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Reconnecting with people

2021 started with a a good sense of connection for me, having spent time with friends and family in a simple celebration of the oncoming year. The transition from 2020 to 2021 and being able to look back at a good part of my recent history got me thinking about how life has been for me and the family for the past decade. There’ve been a lot of people that I’ve met and become friends with while there are those that I’ve left behind and lost touch with. There’s a saying about treating old friends different from new ones, which I do appreciate now that I’m a bit older. It also means that my relationships with people that I get to spend a good amount of time with take a different shape. This reflection has given me some time and space to think about what it means to reconnect with people.

Friends are the family we choose ourselves. — Edna Buchman

I have the privilege of having life-long friends that I don’t always stay in regular contact with. From my perspective, if I consider you a friend, I don’t necessary need to always be in contact with you. But there are times that I miss friends I’ve had since primary school who’ve gone on to do different things with their lives. Some have traveled the world and are doing well in different countries. Some have stayed back home and have lived wonderful lives with their families taking on the family businesses. Friends I’ve made in high school have become TV news anchors, family men and women, and have scattered all over the world. Friends I’ve made during my time in university have gone on to do wonderful things — become instructors, gotten masters degrees, working on PhDs, climbing the corporate ladder, and doing all manner of great things.

Reconnecting requires effort though. Trying to synchronise schedules, finding the time to write that email, looking up people in various social networks, deciding whether/how to send that postcard, and hoping that there’s a good way to catch up that’s not intrusive. I try to keep up at least a yearly cadence of sending emails to people I consider my friends, and catching up, hoping that I get a response and can keep that connection going. Sometimes I get a response and it’s the most wonderful feeling in the world. When I don’t get a response I pretend that they’re just busy and did appreciate getting a message from me. Sometimes I get a message out of the blue and I get all warm and fuzzy on the inside that someone remembered me and took the time to send me a note.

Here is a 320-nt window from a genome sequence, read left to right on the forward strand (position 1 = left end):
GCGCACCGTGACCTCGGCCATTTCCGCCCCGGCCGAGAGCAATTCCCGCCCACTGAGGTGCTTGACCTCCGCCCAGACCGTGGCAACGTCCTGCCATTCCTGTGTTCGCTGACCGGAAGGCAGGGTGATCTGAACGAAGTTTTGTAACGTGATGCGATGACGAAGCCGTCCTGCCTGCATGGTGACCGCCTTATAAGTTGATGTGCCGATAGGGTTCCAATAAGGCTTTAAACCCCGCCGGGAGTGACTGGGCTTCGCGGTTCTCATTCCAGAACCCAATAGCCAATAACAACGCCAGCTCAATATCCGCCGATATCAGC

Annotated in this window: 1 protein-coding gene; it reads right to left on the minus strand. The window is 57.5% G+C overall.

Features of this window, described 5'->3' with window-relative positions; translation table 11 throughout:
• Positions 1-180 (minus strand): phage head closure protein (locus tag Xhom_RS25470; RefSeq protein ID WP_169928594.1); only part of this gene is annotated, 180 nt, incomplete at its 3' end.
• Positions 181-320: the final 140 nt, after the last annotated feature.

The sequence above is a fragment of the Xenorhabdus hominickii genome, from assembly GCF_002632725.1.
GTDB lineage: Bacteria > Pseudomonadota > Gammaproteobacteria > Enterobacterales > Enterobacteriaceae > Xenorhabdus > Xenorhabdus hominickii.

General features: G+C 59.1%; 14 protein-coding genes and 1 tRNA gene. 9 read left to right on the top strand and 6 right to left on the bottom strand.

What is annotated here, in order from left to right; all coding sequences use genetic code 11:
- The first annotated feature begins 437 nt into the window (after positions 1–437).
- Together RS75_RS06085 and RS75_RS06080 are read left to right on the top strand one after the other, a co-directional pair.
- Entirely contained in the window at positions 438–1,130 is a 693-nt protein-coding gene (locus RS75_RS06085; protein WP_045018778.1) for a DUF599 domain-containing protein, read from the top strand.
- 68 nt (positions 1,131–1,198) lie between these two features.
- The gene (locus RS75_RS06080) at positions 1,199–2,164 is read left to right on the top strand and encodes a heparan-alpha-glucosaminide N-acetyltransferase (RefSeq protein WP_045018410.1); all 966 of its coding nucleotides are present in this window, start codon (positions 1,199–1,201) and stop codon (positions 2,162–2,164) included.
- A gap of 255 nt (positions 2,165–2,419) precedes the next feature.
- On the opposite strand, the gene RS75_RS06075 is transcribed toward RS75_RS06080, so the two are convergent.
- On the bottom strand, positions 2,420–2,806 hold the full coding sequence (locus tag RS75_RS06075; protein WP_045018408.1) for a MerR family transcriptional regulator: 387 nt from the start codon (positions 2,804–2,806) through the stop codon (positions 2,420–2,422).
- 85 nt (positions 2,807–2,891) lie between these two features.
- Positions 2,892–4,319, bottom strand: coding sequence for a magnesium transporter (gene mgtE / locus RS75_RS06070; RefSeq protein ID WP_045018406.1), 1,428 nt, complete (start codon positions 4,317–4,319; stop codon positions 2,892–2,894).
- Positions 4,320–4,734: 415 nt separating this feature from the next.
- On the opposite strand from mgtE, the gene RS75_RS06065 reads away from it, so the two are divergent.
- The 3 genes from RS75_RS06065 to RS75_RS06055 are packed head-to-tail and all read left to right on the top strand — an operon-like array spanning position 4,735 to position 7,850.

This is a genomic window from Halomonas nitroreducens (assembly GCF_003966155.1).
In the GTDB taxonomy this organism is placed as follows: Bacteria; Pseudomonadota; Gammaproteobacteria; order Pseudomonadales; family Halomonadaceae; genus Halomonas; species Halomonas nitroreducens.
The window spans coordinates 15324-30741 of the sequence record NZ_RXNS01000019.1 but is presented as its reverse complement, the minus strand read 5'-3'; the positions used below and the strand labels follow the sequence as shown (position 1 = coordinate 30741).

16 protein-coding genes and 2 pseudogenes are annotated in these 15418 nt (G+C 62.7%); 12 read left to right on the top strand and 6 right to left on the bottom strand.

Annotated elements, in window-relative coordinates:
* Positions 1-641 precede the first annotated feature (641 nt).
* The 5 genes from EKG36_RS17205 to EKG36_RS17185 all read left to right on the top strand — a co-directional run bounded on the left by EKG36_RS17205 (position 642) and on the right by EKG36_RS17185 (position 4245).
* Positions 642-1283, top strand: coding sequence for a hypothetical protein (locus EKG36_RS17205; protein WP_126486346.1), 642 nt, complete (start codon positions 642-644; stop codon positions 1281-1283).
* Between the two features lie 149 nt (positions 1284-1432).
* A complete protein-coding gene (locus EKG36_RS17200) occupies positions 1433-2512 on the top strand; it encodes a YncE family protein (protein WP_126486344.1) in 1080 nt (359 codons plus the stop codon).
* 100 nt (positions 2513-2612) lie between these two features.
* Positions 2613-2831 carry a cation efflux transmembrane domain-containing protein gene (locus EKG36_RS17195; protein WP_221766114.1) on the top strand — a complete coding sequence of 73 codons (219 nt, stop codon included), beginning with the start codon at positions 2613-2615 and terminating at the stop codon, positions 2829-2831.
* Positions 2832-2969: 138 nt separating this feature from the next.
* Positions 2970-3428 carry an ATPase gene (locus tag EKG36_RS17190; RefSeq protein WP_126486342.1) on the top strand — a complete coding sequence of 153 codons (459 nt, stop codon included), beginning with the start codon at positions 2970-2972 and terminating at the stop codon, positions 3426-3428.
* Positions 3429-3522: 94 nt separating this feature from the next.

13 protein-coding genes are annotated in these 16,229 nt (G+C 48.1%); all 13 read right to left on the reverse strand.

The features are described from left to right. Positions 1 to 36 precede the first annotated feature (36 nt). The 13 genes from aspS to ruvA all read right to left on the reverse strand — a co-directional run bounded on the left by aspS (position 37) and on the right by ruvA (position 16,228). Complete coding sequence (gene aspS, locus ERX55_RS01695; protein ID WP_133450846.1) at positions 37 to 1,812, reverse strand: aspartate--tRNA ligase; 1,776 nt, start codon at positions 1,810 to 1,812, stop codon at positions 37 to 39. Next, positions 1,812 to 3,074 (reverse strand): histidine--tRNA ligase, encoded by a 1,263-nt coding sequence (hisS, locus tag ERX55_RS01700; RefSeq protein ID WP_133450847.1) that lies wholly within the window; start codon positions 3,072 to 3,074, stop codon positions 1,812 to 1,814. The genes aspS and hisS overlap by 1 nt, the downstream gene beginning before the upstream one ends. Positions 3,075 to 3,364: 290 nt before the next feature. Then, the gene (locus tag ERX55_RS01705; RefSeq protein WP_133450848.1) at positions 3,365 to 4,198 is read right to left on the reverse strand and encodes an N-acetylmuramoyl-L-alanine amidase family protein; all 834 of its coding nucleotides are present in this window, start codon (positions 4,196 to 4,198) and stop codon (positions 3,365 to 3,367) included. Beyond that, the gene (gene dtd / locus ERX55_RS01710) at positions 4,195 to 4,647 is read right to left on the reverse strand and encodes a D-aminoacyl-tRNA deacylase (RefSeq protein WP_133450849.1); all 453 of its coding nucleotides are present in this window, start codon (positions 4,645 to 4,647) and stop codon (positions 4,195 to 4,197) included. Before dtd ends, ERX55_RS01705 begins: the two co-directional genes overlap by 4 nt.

Nostalgia is a powerful drug. Under its influence, ordinary songs take on dimensions and powers, like emotional superheroes. — Kate Christensen

My brain almost certainly plays a trick on me when I go reminisce or hear something that causes me to remember the past. There are some songs that I associate with particular people, places, events, smells, conversations, and they’re more vivid than they have any right to be. Sometimes it’s not even a song — sometimes it’s a phrase in a book, a sign on the street, or a particular colour of red which brings back this longing for the past. Those times certainly were simpler in my mind. I may be remembering them not exactly as they were but as I wish to remember them. Some of these memories are probably even imagined but they all feel real to me.

Conversations with people take on this similar quality in my mind. When I remember a particular conversation I had with someone I call a friend I don’t necessarily remember the exact conversation — but how they smiled, how they laughed, the puzzled look, the uncomfortable posture, the pained expression, the tears, the joy, the love I felt, and the love I received. I would never really remember names that much because those felt arbitrary constructs, but I remember the face and the person I was with and what they meant to me at the time and that space. This is how I mostly choose to remember people and places, with a strongly personal perspective, one which stays with me better than whatever I’ve written down or recorded in some media.

Spend time with those you love. One of these days you will say either, 'I wish I had', or 'I'm glad I did.' — Zig Ziglar

I’ve been taking a more conscious effort at reconnecting with people in my life that I love. Family is first, and I’m trying to get more connected with friends. The kind of connection I’m looking for though is not just the “we’re friends on social media” but more the kind that sustains and is deeper than the “how are you doing” conversation. Maybe that happens through social media and these communication tools. Or maybe it happens in “meat space” when we can all start safely traveling again.

It might be as simple as me sending an email reaching out.

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